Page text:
different men who would pay a heavy price for the choices they'd made decades
Blaine Chase, much like Phillip Johnson came to his
career in law enforcement late in life. Chase was 34-years-old when he was
sworn in, April Fool's Day, 1918. Johnson, was 36-years-old when he was sworn
in as a peace officer, October 16th, 1909. Johnson had been born and raised in
the South, coming of age in Montross, Virginia and then moving to Oregon as a
young man. Chase was a native Oregonian, born in Logan, Oregon, an
“unincorporated community in Clackamas County,” near Milwaukie and the Barton
community, coming of age in both close-knit farming communities. Chase's
occupations are listed as an “Express Messenger” and a “farmer” before becoming
a police officer, while Johnson worked as a “Laundry Driver” for the Troy
Laundry Company in Portland, on SW Pine Street before he became an officer.
They had started out as equals, of a sort, and had even worked as partners, but
differences relating to personality, education level, drive and ambition led to
a distinct disparity socially and professionally. And that eventually led to
|Phillip Johnson joined the Police Bureau in 1909 and worked as Blaine Chase's partner before being promoted to Lieutenant. Photo courtesy of Oregonian Historical Archive - Multnomah County Library.|
While leafing through Blaine Chase's personnel file, it became clear that by the late 1930's, this officer was profoundly burnt-out by the profession. Its also very likely, Chase had been a poor choice from the start. The file details more than one motor vehicle accident Chase had been involved in. In one such accident, Chase was seen “swerving all over the road” yelling profanity, and repeatedly ordering another driver to “get over!”which was the vernacular of the day for “Pull over!” In another report, a Portland citizen discovered and reported a stolen car and wanted to be paid the listed reward money, but to his dismay he discovered that Portland Police Officer Arthur Chase claimed he found the car first. Chase was given the reward money and would not even consider giving the other man half. The civilian wrote a letter of complaint to the chief of police in protest. The chief backed Officer Chase and the matter was closed.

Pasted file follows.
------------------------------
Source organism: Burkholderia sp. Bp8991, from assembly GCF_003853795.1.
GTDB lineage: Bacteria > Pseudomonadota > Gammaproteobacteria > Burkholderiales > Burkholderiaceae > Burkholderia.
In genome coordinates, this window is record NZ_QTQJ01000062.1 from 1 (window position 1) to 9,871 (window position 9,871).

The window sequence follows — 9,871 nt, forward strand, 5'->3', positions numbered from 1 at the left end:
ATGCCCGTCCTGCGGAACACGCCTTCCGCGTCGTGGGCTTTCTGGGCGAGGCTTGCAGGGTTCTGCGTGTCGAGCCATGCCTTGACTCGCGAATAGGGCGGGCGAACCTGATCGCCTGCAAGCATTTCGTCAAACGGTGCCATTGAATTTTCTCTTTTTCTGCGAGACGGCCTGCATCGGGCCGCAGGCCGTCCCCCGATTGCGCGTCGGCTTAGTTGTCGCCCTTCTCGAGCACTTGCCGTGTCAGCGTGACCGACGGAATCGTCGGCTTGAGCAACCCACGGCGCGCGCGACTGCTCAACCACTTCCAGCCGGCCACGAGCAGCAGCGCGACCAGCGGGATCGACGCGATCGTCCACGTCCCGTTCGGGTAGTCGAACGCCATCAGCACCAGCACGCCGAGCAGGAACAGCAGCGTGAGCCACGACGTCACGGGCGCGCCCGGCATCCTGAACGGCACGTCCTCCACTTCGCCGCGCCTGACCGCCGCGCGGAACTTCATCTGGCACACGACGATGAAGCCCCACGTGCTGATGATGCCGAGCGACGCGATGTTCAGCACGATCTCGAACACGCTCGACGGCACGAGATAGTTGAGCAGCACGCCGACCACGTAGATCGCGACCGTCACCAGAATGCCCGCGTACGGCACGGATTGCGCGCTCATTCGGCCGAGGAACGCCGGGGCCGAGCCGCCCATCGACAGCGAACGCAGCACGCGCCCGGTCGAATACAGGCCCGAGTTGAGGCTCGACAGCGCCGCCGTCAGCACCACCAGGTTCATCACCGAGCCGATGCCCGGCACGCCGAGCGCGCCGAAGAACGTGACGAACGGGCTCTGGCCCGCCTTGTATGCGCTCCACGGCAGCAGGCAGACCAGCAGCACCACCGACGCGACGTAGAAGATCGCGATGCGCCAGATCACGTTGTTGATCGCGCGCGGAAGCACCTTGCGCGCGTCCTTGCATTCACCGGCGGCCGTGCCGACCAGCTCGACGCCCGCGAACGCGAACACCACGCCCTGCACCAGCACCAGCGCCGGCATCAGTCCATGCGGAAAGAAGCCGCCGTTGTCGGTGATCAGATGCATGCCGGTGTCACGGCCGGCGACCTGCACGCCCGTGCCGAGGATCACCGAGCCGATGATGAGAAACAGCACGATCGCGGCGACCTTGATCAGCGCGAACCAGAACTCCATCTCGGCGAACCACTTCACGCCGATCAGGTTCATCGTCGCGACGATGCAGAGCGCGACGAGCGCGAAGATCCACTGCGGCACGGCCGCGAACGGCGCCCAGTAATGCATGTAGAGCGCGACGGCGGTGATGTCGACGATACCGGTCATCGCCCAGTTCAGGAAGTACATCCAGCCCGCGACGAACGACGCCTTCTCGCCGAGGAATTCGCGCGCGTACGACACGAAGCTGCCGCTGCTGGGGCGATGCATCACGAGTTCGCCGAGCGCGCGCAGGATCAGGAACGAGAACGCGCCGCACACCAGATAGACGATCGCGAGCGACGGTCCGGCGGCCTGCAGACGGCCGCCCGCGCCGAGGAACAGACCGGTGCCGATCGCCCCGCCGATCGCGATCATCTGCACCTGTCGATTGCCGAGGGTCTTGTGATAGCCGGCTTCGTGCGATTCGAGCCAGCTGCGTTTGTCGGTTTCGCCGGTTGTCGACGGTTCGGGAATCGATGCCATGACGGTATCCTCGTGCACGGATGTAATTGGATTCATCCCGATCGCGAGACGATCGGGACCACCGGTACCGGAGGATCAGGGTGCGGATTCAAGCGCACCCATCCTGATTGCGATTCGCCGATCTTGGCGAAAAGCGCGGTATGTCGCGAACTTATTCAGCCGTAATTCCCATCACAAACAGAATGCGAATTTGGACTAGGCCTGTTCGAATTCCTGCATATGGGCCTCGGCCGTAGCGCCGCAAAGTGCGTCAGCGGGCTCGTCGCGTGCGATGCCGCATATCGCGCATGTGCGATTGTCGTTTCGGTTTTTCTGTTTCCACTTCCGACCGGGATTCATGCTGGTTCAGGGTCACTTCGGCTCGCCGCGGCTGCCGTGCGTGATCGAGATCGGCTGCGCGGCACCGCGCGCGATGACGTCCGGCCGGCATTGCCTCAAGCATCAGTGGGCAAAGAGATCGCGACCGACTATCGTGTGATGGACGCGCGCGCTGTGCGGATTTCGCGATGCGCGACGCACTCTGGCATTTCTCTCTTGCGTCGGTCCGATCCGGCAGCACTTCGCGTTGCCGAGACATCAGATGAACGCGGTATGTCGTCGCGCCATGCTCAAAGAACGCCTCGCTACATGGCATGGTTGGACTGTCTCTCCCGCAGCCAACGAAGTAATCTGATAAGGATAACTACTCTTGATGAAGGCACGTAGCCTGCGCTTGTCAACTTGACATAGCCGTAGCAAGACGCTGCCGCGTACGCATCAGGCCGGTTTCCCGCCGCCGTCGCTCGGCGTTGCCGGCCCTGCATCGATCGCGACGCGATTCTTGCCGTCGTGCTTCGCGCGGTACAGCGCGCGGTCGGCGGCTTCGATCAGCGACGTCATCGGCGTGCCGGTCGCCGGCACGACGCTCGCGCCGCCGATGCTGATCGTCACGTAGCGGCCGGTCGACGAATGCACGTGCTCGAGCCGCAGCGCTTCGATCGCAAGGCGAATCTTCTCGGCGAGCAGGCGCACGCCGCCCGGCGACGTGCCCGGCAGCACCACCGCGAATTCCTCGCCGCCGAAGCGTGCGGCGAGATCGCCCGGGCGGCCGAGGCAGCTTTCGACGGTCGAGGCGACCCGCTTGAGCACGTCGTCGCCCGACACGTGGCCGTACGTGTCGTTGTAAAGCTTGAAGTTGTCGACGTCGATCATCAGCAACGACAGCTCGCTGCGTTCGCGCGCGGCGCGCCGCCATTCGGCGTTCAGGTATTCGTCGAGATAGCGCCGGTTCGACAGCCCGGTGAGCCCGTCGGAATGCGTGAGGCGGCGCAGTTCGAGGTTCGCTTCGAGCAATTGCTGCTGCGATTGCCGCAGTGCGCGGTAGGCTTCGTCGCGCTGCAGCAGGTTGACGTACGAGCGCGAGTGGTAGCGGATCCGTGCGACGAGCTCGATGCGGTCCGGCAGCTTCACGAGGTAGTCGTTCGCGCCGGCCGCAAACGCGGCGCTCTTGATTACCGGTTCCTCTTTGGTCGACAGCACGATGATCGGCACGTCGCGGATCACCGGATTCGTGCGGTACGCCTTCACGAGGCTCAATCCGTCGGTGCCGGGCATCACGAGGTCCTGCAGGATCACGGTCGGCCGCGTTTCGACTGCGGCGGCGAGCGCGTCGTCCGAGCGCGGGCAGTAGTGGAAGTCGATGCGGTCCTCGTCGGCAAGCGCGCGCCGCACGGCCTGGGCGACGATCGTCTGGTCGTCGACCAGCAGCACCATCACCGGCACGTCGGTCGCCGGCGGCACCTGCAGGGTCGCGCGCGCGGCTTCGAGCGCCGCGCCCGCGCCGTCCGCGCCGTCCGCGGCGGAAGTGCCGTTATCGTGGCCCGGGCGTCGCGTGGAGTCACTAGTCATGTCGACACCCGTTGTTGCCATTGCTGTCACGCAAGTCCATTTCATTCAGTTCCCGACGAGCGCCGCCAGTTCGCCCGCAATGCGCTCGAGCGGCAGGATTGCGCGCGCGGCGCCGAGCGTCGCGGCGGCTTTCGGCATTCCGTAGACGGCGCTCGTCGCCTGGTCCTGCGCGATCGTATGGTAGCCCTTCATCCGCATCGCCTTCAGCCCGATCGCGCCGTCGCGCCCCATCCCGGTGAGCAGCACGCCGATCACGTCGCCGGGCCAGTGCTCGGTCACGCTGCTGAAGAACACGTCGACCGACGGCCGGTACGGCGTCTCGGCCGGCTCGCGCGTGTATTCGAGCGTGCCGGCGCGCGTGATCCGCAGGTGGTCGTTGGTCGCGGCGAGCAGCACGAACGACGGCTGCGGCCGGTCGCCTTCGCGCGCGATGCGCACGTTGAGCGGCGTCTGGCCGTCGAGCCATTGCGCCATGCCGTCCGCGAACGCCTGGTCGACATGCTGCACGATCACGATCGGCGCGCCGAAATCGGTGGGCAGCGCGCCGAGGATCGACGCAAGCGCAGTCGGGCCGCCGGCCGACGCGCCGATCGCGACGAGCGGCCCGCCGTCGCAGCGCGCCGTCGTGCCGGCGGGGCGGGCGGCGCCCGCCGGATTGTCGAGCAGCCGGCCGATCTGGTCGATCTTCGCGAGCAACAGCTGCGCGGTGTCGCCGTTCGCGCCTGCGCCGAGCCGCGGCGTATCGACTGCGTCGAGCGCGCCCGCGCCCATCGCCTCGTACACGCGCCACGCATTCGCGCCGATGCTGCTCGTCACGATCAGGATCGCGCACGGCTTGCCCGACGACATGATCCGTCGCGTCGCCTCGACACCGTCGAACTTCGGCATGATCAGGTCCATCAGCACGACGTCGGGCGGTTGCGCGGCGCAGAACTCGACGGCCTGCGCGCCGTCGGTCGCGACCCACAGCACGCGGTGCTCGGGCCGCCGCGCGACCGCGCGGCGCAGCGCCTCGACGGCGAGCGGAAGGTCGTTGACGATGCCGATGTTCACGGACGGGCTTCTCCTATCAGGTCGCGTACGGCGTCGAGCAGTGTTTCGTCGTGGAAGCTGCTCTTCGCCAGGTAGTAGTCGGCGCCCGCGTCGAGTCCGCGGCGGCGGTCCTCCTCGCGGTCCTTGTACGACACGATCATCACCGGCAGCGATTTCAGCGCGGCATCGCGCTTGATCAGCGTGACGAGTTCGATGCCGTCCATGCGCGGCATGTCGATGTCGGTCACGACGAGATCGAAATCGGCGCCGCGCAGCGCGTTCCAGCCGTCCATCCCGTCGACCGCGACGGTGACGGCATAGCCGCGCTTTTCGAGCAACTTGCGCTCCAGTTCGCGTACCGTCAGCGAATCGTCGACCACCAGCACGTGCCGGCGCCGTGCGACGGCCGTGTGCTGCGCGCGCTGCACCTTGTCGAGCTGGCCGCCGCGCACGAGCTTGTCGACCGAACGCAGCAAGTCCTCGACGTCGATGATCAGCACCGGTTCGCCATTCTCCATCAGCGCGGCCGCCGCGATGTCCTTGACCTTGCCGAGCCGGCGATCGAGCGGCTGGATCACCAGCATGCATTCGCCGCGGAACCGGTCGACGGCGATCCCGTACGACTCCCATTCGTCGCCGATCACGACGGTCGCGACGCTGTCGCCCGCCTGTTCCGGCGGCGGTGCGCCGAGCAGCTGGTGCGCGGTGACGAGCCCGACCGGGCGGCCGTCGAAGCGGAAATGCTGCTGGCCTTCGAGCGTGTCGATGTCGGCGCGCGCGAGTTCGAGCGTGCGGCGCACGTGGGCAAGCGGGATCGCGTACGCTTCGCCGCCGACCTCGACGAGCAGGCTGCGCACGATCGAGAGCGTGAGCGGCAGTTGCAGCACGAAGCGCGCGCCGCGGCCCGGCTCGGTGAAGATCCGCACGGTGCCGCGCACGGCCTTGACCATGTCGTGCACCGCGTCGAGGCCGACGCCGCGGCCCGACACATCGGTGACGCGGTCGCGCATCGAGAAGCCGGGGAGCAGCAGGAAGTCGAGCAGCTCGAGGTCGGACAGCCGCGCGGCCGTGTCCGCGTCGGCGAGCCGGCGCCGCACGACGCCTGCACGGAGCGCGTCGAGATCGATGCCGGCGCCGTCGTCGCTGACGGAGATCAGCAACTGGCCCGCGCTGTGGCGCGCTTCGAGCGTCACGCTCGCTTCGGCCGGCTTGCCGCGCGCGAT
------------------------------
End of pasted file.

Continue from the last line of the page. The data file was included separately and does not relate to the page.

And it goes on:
Chase was described by more than one civilian and police
supervisor, as angry, bull-headed, overly aggressive and impatient. In one
“History Sheet” form, written up by the Women's Protective Division, an
allegation was made that Chase had gotten a woman known only as “Miss Andrews”
pregnant. The charge is listed as “Bastardy” which refers to “the begetting of an illegitimate
child.” The form documents
more than one meeting with Miss Andrews, Chase and chief of Police Leon Jenkins to
resolve the matter. Miss Andrews claimed that on October 25th, 1925 she was
invited by Chase to spend time with him in his room. They had met at Ireland's
Sandwich Shop in Portland, in
July or August of that year and became friends. The report goes on to say, “She had burned her arm; was
feeling badly. He was kind; wanted her to rest awhile in afternoon.” At that first official meeting